These demographic changes and challenges are not unique to the U.S. An article in the New York Times “states, “Immigration is reshaping societies around the globe. Barriers erected by wealthier nations have been unable to keep out those from the global South — typically poor, and often desperate — who come searching for work and a better life. While immigrants have often delivered economic benefits to the countries taking them in, they have also shaken the prevailing order and upended the politics of the industrialized world — where the native-born often exaggerate both their numbers and their needs.” Their article has many amazing global maps regarding immigration flows.
It is easy to understand why many people fear these changes in the makeup of their communities and seek political answers that purportedly will stop these changes. Those of us who do not share this fear need to develop a message that emphasizes the constancy of change in human life on this planet, that these changes will have positive effects on life in the U.S. and that we as a society can cope with any negative effects.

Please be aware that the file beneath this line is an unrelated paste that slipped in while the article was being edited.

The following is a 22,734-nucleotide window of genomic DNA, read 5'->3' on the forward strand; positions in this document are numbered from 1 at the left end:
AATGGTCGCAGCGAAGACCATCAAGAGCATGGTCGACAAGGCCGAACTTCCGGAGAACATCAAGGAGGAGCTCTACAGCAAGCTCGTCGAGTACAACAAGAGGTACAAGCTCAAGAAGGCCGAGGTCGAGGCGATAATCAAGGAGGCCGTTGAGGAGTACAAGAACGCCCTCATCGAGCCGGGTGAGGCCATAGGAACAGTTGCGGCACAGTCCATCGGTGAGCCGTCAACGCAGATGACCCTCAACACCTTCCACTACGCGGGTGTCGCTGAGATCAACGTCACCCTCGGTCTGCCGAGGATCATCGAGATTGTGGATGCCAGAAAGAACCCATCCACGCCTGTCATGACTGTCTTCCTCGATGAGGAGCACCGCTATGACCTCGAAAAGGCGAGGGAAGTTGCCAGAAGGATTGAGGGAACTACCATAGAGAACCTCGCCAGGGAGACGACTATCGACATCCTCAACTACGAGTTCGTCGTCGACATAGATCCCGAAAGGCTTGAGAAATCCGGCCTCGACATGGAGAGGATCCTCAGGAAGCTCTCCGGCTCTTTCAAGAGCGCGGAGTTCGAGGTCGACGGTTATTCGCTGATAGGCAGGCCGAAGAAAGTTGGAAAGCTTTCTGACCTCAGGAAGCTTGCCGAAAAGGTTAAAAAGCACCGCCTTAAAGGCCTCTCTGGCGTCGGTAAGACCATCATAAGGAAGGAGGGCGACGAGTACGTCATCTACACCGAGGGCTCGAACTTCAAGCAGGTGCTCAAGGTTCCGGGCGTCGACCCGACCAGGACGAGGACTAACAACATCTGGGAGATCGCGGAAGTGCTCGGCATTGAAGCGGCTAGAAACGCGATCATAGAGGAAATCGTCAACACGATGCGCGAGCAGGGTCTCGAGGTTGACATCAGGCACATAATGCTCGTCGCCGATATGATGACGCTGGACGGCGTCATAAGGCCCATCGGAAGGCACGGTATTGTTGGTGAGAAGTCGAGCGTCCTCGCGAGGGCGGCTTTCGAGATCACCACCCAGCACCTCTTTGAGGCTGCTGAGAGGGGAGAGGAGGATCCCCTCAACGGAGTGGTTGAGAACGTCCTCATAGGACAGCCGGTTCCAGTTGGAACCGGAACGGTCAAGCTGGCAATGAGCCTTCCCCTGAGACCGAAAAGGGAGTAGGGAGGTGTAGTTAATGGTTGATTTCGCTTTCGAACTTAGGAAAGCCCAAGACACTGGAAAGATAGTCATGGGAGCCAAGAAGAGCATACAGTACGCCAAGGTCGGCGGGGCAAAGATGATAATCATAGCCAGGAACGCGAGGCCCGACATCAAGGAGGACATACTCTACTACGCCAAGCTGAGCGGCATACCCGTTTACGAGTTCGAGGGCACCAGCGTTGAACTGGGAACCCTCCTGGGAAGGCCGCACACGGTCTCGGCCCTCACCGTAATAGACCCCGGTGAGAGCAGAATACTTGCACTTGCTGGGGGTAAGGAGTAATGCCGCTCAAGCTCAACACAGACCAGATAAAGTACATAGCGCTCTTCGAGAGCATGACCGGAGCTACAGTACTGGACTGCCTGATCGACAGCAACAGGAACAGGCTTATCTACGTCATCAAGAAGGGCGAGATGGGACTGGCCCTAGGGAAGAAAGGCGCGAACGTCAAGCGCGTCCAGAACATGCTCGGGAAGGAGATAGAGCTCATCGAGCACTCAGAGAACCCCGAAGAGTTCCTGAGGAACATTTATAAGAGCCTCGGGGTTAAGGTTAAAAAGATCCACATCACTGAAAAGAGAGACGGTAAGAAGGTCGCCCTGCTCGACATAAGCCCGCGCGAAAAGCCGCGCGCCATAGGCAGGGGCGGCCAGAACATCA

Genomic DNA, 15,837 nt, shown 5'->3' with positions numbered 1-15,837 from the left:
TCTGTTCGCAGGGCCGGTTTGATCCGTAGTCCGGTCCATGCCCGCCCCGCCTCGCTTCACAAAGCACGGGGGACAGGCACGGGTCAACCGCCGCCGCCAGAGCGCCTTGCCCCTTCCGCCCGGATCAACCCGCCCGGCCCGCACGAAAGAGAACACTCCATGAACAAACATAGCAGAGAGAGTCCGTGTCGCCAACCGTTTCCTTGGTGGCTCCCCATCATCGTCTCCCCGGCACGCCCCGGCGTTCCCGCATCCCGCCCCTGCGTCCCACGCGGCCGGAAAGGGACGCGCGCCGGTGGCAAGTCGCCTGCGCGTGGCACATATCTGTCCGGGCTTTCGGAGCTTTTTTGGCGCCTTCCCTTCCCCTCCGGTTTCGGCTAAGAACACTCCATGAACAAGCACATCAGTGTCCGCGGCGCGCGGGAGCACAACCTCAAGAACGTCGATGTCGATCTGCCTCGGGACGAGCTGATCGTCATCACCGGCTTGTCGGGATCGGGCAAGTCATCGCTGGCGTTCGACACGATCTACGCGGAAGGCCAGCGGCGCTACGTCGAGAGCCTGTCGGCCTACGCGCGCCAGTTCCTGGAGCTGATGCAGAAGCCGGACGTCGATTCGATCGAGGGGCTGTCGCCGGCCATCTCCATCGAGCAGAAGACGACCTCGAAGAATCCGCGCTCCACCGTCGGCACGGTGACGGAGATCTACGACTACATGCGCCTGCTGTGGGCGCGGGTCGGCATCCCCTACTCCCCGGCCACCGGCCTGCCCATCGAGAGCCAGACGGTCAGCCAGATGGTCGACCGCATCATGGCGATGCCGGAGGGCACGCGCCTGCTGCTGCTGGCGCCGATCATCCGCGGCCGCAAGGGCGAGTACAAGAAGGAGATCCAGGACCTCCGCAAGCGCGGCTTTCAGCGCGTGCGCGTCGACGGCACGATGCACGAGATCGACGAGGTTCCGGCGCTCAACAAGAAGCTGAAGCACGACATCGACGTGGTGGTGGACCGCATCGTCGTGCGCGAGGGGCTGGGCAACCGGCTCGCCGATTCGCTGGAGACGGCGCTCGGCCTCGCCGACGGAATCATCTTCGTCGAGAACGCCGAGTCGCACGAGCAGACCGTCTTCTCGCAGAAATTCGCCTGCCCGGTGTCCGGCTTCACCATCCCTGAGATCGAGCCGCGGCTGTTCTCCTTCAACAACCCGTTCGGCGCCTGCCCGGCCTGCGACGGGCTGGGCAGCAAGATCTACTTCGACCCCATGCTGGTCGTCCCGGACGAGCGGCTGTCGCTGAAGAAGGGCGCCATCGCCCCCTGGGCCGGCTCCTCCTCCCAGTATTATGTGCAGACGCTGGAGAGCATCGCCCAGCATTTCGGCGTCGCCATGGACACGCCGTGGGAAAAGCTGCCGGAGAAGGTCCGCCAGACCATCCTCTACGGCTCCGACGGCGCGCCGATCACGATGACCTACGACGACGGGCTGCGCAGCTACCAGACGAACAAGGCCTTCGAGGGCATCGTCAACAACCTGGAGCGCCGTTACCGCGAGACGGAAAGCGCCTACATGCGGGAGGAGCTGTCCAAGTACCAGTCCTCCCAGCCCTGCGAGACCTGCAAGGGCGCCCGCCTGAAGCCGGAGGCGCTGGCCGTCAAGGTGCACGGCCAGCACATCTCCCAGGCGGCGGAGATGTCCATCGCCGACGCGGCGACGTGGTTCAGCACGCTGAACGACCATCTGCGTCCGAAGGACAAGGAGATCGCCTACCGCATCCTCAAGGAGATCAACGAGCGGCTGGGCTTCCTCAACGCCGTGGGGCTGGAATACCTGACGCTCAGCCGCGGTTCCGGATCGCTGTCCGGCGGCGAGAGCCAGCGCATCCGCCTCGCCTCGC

Another element in this effort should be emphasizing the well-established fact that in any large group of people—be they immigrants or Republicans or Democrats or business executives or farmers—there will be a few “bad apples.” But the “bad apples” should not define the group as a whole. The American people at large get this point as a recent public opinion poll indicated that 75% of them believe immigration generally is good for the nation.